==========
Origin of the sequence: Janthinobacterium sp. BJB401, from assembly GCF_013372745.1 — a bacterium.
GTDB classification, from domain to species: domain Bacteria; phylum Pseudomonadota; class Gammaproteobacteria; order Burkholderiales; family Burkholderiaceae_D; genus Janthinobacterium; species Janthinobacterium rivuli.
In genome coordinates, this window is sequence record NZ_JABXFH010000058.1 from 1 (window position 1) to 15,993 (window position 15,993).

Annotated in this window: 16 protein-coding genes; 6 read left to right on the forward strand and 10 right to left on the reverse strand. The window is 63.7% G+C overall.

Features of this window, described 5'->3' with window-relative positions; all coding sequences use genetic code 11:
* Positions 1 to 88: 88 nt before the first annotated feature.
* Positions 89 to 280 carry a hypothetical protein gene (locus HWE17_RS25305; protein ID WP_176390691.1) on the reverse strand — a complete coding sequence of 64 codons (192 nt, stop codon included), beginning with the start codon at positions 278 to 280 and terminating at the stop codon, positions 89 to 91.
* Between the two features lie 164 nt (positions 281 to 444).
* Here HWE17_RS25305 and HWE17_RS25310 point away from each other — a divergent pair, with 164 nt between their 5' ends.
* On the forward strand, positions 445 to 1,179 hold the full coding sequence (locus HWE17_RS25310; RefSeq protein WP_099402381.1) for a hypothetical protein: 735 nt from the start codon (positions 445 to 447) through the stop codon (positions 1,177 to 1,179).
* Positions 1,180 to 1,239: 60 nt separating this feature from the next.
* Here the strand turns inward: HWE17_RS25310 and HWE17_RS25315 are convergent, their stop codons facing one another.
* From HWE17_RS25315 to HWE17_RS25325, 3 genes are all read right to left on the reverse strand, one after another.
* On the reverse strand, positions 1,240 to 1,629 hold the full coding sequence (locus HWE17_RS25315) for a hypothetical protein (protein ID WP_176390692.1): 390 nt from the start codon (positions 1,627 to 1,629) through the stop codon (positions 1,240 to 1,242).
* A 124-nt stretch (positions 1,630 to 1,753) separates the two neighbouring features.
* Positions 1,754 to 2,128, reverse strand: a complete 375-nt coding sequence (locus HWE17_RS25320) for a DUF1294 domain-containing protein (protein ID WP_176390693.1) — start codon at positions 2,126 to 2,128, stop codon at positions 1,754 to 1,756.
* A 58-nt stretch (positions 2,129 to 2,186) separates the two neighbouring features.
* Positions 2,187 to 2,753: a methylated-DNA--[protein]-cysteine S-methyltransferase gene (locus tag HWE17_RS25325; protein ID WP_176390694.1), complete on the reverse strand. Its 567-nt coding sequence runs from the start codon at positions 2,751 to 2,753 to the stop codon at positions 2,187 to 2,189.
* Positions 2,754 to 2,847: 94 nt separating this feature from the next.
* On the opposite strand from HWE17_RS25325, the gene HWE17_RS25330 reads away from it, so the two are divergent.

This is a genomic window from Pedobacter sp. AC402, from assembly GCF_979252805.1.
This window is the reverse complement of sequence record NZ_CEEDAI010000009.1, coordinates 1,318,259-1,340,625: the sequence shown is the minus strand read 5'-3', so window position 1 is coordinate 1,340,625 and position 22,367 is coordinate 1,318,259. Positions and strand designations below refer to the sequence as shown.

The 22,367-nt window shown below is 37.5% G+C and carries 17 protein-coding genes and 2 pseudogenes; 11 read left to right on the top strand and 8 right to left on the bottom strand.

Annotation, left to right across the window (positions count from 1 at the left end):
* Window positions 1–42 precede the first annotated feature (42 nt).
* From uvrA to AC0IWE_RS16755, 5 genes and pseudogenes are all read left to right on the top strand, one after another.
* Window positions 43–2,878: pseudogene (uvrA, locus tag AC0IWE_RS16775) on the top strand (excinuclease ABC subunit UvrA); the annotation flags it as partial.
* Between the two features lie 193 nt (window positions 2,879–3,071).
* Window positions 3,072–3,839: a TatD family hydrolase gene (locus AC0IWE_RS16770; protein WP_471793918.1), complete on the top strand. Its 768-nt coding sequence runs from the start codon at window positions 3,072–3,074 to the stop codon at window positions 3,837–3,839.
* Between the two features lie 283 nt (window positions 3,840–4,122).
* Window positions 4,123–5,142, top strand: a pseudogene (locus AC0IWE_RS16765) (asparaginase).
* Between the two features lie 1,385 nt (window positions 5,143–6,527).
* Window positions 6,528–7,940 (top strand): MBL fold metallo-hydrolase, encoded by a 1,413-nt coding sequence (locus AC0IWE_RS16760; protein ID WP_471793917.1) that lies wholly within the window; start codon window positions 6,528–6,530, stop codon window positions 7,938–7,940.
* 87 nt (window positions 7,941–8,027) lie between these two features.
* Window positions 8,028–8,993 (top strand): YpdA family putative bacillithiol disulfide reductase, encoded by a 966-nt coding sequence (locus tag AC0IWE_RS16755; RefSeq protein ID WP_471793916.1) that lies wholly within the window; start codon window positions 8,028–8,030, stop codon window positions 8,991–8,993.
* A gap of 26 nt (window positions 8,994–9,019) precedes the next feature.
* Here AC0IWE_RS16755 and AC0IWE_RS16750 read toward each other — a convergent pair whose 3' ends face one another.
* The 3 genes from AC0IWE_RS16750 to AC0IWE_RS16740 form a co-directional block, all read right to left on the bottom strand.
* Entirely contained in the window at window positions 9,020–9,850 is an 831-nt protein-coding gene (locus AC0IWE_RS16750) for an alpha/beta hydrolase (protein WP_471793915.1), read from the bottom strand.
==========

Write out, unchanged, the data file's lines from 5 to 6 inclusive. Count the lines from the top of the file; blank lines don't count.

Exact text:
Features of this window, described 5'->3' with window-relative positions; all coding sequences use genetic code 11:
* Positions 1 to 88: 88 nt before the first annotated feature.